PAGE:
It wasn’t like it was even my fault I had fallen. It wasn’t like I was doing something risky. I was walking to the bathroom, for goodness’ sake! I wasn’t demanding or asking for anything unreasonable of those around me, either.

And yet, I continued to apologize and I continued to feel like a bother – even though nobody was responding that way at all.

My friend and I chatted about this and she said in her own case (she has some serious chronic health issues that necessitate asking for help, too), God showed her it was pride.

I’m sure there is some of that in my own life too. I mean, don’t we all want to be self-sufficient? Don’t we all hesitate to admit we need help? I know I do.

And yet, when I really examined my need to apologize, I realized a lot of it has roots in fear. Big surprise, right?

My word this year is EQUIPPED – oh the irony.

God really does have a great sense of humor. It’s a brand new year, and I don’t feel equipped to even do the basics around my house.

But here’s the thing is, my fears were rooted in not being enough.

Not being productive enough.

Not being useful enough.

Not being good enough.

Just not being enough, period.

We live in a society that puts a lot of value on what we DO, not in who we ARE. This includes Christian circles too. Meet another believer and the conversation will soon circle around to what you DO as far as church and ministry go.

Don’t get me wrong. I don’t mean we shouldn’t be serving the Lord.

But service is an outflow of our relationship with and our identity in Christ, not the other way around.

And I think we get that wrong. I certainly get it wrong, as evidenced by my overwhelming need to apologize for asking for help when I need it.

God is far more concerned about who we are and loving Him with all our hearts than in what we do. Case in point, those verses in Matthew 7:22-23, the ones that always make me shudder. The person stands before God and lists all the amazing things they’ve done in Jesus’ name and He looks at them and says, “Depart from me. I never knew you.”

He doesn’t say, “You never DID anything.” Nope, He says, “I never KNEW you.”

It’s not about what you do. It’s about who you know. I’ve been reading The Great Omission for a while now, and one of the things that has stood out to me so much is that God’s purpose for us is to become more like His Son, Christ. He wants to transform us into the image of His Son so that our thoughts, our words and yes, our actions look like Jesus.

It’s out of the outflow of that transformation that naturally comes service and good works.

This is definitely NOT the way I envisioned 2019 starting out, but I do believe God is fulfilling the word He gave me this year: EQUIPPING. He’s just doing it in ways I hadn’t imagined.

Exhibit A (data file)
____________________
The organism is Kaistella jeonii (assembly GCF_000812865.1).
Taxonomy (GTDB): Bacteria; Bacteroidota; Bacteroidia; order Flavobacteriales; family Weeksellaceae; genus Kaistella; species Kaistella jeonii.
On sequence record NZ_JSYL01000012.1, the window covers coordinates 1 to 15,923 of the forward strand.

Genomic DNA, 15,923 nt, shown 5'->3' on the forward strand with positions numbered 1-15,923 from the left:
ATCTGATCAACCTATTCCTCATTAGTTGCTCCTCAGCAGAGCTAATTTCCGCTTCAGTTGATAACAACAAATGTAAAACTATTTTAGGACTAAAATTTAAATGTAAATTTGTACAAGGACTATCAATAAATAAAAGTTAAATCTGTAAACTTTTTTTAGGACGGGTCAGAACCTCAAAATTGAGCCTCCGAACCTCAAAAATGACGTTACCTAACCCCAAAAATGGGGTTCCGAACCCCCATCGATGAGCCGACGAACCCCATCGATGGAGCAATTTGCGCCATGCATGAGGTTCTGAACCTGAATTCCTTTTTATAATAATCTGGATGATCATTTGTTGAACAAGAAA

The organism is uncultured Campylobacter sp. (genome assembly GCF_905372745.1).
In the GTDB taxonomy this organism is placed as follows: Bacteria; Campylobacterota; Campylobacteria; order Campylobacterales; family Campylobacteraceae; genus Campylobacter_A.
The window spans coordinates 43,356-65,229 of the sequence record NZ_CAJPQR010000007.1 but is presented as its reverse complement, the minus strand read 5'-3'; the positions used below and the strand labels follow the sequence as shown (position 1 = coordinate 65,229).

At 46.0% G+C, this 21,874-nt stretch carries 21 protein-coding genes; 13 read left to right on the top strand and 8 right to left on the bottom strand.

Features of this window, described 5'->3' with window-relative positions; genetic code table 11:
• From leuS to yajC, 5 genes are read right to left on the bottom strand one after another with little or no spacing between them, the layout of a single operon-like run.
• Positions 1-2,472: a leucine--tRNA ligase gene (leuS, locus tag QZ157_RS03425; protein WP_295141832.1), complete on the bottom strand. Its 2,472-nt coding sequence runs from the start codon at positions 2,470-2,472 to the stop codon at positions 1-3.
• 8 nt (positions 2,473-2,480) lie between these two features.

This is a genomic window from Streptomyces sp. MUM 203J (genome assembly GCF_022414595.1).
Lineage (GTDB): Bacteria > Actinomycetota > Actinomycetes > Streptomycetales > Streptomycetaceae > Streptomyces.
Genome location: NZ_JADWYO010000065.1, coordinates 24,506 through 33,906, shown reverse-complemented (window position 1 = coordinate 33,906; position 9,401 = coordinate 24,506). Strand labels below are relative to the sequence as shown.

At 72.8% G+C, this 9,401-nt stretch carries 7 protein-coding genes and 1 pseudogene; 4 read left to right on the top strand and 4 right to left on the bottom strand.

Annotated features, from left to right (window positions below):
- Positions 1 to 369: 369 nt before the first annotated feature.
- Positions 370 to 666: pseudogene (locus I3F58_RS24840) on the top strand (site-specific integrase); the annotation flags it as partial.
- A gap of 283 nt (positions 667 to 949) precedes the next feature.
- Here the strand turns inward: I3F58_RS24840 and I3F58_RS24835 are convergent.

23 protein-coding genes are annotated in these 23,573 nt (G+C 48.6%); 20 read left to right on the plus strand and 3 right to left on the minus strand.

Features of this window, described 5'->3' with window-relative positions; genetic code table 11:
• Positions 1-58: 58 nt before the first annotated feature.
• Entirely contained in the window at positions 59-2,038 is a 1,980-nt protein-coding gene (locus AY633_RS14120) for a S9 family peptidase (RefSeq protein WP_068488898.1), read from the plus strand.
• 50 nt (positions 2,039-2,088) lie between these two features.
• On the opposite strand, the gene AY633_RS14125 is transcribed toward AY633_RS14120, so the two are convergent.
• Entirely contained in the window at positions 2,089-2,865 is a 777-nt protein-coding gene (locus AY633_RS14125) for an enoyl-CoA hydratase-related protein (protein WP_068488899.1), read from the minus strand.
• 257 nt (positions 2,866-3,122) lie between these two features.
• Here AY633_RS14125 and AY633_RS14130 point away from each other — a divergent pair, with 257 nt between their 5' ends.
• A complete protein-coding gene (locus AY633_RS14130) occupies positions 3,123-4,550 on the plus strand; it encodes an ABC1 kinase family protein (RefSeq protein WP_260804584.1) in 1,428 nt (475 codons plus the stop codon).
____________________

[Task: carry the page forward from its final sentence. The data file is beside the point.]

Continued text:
As Omigo Matoyo said in The Princess Bride, “I do not think that word means what you think it means.”

The Bend in the Road

I’ve been choosing a word for the year for a while now.

It’s something I start thinking about around Thanksgiving, and I often “try on” a few different words before I know I’ve found the right one.

And I always know I’ve hit upon the right word because I cry. Every time God whispers in my heart, everytime He makes clear He is speaking to me (not literally), I cry – even though I’m not much of a crier in everyday life (well, except for those Disney movies. Dumbo gets me every time!).

This year, the end of December was here and I hadn’t even though about my word!

Last year’s word was TRUST (you can read about that here). In 2017, my word was CONTEND, and in 2016, my word was ENOUGH.

It’s always amazing to me how God uses this word throughout the year and how it is so meaningful.

I mean, it’s just a word really and seemingly random. But yet, it’s not.

Things are changing in a lot of ways.

Anyway, 2019 promises to be a year of great change in my life. My youngest son is graduating from high school, and my oldest son might also be going away to college in the fall. My nest promises to look very different at this time next year.

A new chapter, a new season is upon me, and I feel I am reaching a “bend in the road,” as Anne Shirley would say.

Not only that, but last Sunday was my last day with the Sunday school class I’ve been teaching for about 9 years. Weirdly, I can never remember exactly when I started, but life was very different back then. I had an 11-year-old and an 8-year-old. We were smack in the middle of the growing years. Neither Kipper nor I had any grey hair.

The way I see myself is also changing.

And then there’s that book I published. (Hook’s Daughter). I’m not sure why but I’ve found publishing a book has changed how I view myself in ways I never imagined. I’ve always wanted to be a writer, but now I see myself AS a writer. Turns out, that mindset switch makes a big difference.

I had a hard time coming up with the right word this year.

There is excitement in starting a new season, but there is also a bittersweetness that comes at the end of one, too. I wanted a word that captured both of those things: looking forward and also letting go.

I threw around quite a few words: adventure, leap, expectant, brave. I posted about it in the PowerSheets group (great bunch even if I didn’t buy the book this year), and someone suggested Embrace.

And that was almost it, but it wasn’t quite right. (after all, it didn’t make me cry!).

Then, this morning, I was listening to Priscilla Shirer during my quiet time. She started teaching on the passage in Luke 9 where Jesus calls, equips and then sends out His disciples. When they return they are triumphant but exhausted. And then they all run into the multitude whom Jesus feeds with the five loaves and two fishes.

And suddenly I knew what my word for 2019 was: EQUIPPED.

Immediately, (well after the little crying spurt), I felt like I was being presumptuous. It was almost like I could hear the enemy hissing in my ear, “Who do you think you are to say you are equipped? What makes you think you’re ready for anything at all?”